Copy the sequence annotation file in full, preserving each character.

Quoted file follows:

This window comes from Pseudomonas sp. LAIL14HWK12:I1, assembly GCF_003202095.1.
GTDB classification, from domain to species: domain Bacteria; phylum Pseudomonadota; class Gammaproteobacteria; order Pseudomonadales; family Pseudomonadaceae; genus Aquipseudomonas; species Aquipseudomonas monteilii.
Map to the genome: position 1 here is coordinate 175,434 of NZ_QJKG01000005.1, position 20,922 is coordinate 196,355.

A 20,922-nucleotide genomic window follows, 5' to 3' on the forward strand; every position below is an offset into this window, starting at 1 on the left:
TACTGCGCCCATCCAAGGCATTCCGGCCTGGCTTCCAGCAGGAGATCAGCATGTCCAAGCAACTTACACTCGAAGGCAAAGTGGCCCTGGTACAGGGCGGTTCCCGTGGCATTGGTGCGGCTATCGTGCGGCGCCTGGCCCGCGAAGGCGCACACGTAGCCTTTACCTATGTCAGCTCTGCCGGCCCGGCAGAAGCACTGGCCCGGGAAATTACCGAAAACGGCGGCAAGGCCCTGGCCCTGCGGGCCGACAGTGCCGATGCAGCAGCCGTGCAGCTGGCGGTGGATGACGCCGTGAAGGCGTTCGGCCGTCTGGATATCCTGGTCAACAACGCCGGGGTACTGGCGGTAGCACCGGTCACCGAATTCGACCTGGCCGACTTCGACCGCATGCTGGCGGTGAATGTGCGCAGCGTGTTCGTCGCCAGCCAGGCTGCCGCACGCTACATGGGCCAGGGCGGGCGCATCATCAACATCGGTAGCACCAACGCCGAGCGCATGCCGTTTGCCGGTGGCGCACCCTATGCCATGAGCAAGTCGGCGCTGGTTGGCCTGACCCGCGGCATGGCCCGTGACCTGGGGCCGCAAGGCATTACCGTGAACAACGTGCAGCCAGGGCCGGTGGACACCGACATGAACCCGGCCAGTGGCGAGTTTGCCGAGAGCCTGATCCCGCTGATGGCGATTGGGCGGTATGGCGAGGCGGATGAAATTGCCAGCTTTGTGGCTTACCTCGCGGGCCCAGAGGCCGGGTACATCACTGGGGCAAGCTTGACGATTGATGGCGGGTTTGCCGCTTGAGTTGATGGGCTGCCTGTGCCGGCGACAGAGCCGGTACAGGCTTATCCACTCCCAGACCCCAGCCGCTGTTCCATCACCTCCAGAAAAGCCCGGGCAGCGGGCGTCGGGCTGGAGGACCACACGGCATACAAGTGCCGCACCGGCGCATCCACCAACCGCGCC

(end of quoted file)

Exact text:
This window comes from Pseudomonas sp. LAIL14HWK12:I1, assembly GCF_003202095.1.
GTDB classification, from domain to species: domain Bacteria; phylum Pseudomonadota; class Gammaproteobacteria; order Pseudomonadales; family Pseudomonadaceae; genus Aquipseudomonas; species Aquipseudomonas monteilii.
Map to the genome: position 1 here is coordinate 175,434 of NZ_QJKG01000005.1, position 20,922 is coordinate 196,355.

A 20,922-nucleotide genomic window follows, 5' to 3' on the forward strand; every position below is an offset into this window, starting at 1 on the left:
TACTGCGCCCATCCAAGGCATTCCGGCCTGGCTTCCAGCAGGAGATCAGCATGTCCAAGCAACTTACACTCGAAGGCAAAGTGGCCCTGGTACAGGGCGGTTCCCGTGGCATTGGTGCGGCTATCGTGCGGCGCCTGGCCCGCGAAGGCGCACACGTAGCCTTTACCTATGTCAGCTCTGCCGGCCCGGCAGAAGCACTGGCCCGGGAAATTACCGAAAACGGCGGCAAGGCCCTGGCCCTGCGGGCCGACAGTGCCGATGCAGCAGCCGTGCAGCTGGCGGTGGATGACGCCGTGAAGGCGTTCGGCCGTCTGGATATCCTGGTCAACAACGCCGGGGTACTGGCGGTAGCACCGGTCACCGAATTCGACCTGGCCGACTTCGACCGCATGCTGGCGGTGAATGTGCGCAGCGTGTTCGTCGCCAGCCAGGCTGCCGCACGCTACATGGGCCAGGGCGGGCGCATCATCAACATCGGTAGCACCAACGCCGAGCGCATGCCGTTTGCCGGTGGCGCACCCTATGCCATGAGCAAGTCGGCGCTGGTTGGCCTGACCCGCGGCATGGCCCGTGACCTGGGGCCGCAAGGCATTACCGTGAACAACGTGCAGCCAGGGCCGGTGGACACCGACATGAACCCGGCCAGTGGCGAGTTTGCCGAGAGCCTGATCCCGCTGATGGCGATTGGGCGGTATGGCGAGGCGGATGAAATTGCCAGCTTTGTGGCTTACCTCGCGGGCCCAGAGGCCGGGTACATCACTGGGGCAAGCTTGACGATTGATGGCGGGTTTGCCGCTTGAGTTGATGGGCTGCCTGTGCCGGCGACAGAGCCGGTACAGGCTTATCCACTCCCAGACCCCAGCCGCTGTTCCATCACCTCCAGAAAAGCCCGGGCAGCGGGCGTCGGGCTGGAGGACCACACGGCATACAAGTGCCGCACCGGCGCATCCACCAACCGCGCC